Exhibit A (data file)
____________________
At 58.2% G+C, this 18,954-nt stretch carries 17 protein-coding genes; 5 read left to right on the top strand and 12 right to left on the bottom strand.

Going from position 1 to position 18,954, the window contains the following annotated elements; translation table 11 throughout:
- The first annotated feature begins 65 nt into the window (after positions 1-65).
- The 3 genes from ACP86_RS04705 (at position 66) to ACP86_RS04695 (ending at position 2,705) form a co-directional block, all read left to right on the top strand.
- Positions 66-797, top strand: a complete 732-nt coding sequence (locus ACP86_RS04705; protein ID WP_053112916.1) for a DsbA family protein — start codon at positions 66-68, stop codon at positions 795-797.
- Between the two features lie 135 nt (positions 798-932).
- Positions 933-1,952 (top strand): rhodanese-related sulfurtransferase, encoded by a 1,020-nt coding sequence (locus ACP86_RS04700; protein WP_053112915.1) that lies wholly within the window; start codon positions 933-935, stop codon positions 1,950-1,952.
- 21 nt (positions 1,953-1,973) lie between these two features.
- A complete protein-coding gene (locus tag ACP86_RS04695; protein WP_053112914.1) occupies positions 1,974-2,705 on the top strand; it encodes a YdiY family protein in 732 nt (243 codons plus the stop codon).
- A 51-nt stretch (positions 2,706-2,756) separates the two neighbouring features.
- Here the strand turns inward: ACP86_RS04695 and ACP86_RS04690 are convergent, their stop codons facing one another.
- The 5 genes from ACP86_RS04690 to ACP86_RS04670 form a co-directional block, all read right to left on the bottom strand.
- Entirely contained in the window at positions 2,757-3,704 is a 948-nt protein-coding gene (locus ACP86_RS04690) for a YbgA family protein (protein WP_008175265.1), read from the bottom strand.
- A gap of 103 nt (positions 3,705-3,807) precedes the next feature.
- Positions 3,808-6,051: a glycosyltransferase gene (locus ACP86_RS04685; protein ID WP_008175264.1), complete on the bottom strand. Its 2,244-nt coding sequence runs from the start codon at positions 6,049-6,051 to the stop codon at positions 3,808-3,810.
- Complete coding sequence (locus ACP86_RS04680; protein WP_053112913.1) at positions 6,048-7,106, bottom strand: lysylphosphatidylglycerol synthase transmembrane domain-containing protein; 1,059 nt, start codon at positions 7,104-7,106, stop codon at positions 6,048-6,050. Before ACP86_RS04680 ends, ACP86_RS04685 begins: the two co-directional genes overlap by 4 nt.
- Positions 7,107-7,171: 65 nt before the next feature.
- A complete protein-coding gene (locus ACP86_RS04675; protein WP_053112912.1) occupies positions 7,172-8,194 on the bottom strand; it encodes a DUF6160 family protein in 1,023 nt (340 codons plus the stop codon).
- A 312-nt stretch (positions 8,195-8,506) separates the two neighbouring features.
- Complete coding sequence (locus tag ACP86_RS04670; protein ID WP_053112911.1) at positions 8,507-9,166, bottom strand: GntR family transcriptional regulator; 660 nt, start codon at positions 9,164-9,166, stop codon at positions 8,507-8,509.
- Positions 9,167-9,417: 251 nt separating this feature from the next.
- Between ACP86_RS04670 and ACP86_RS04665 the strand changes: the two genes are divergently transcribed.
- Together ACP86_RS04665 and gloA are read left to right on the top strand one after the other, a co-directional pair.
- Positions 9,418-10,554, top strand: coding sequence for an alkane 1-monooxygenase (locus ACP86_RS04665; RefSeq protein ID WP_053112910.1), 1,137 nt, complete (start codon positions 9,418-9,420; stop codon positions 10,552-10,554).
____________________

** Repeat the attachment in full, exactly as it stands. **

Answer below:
At 58.2% G+C, this 18,954-nt stretch carries 17 protein-coding genes; 5 read left to right on the top strand and 12 right to left on the bottom strand.

Going from position 1 to position 18,954, the window contains the following annotated elements; translation table 11 throughout:
- The first annotated feature begins 65 nt into the window (after positions 1-65).
- The 3 genes from ACP86_RS04705 (at position 66) to ACP86_RS04695 (ending at position 2,705) form a co-directional block, all read left to right on the top strand.
- Positions 66-797, top strand: a complete 732-nt coding sequence (locus ACP86_RS04705; protein ID WP_053112916.1) for a DsbA family protein — start codon at positions 66-68, stop codon at positions 795-797.
- Between the two features lie 135 nt (positions 798-932).
- Positions 933-1,952 (top strand): rhodanese-related sulfurtransferase, encoded by a 1,020-nt coding sequence (locus ACP86_RS04700; protein WP_053112915.1) that lies wholly within the window; start codon positions 933-935, stop codon positions 1,950-1,952.
- 21 nt (positions 1,953-1,973) lie between these two features.
- A complete protein-coding gene (locus tag ACP86_RS04695; protein WP_053112914.1) occupies positions 1,974-2,705 on the top strand; it encodes a YdiY family protein in 732 nt (243 codons plus the stop codon).
- A 51-nt stretch (positions 2,706-2,756) separates the two neighbouring features.
- Here the strand turns inward: ACP86_RS04695 and ACP86_RS04690 are convergent, their stop codons facing one another.
- The 5 genes from ACP86_RS04690 to ACP86_RS04670 form a co-directional block, all read right to left on the bottom strand.
- Entirely contained in the window at positions 2,757-3,704 is a 948-nt protein-coding gene (locus ACP86_RS04690) for a YbgA family protein (protein WP_008175265.1), read from the bottom strand.
- A gap of 103 nt (positions 3,705-3,807) precedes the next feature.
- Positions 3,808-6,051: a glycosyltransferase gene (locus ACP86_RS04685; protein ID WP_008175264.1), complete on the bottom strand. Its 2,244-nt coding sequence runs from the start codon at positions 6,049-6,051 to the stop codon at positions 3,808-3,810.
- Complete coding sequence (locus ACP86_RS04680; protein WP_053112913.1) at positions 6,048-7,106, bottom strand: lysylphosphatidylglycerol synthase transmembrane domain-containing protein; 1,059 nt, start codon at positions 7,104-7,106, stop codon at positions 6,048-6,050. Before ACP86_RS04680 ends, ACP86_RS04685 begins: the two co-directional genes overlap by 4 nt.
- Positions 7,107-7,171: 65 nt before the next feature.
- A complete protein-coding gene (locus ACP86_RS04675; protein WP_053112912.1) occupies positions 7,172-8,194 on the bottom strand; it encodes a DUF6160 family protein in 1,023 nt (340 codons plus the stop codon).
- A 312-nt stretch (positions 8,195-8,506) separates the two neighbouring features.
- Complete coding sequence (locus tag ACP86_RS04670; protein ID WP_053112911.1) at positions 8,507-9,166, bottom strand: GntR family transcriptional regulator; 660 nt, start codon at positions 9,164-9,166, stop codon at positions 8,507-8,509.
- Positions 9,167-9,417: 251 nt separating this feature from the next.
- Between ACP86_RS04670 and ACP86_RS04665 the strand changes: the two genes are divergently transcribed.
- Together ACP86_RS04665 and gloA are read left to right on the top strand one after the other, a co-directional pair.
- Positions 9,418-10,554, top strand: coding sequence for an alkane 1-monooxygenase (locus ACP86_RS04665; RefSeq protein ID WP_053112910.1), 1,137 nt, complete (start codon positions 9,418-9,420; stop codon positions 10,552-10,554).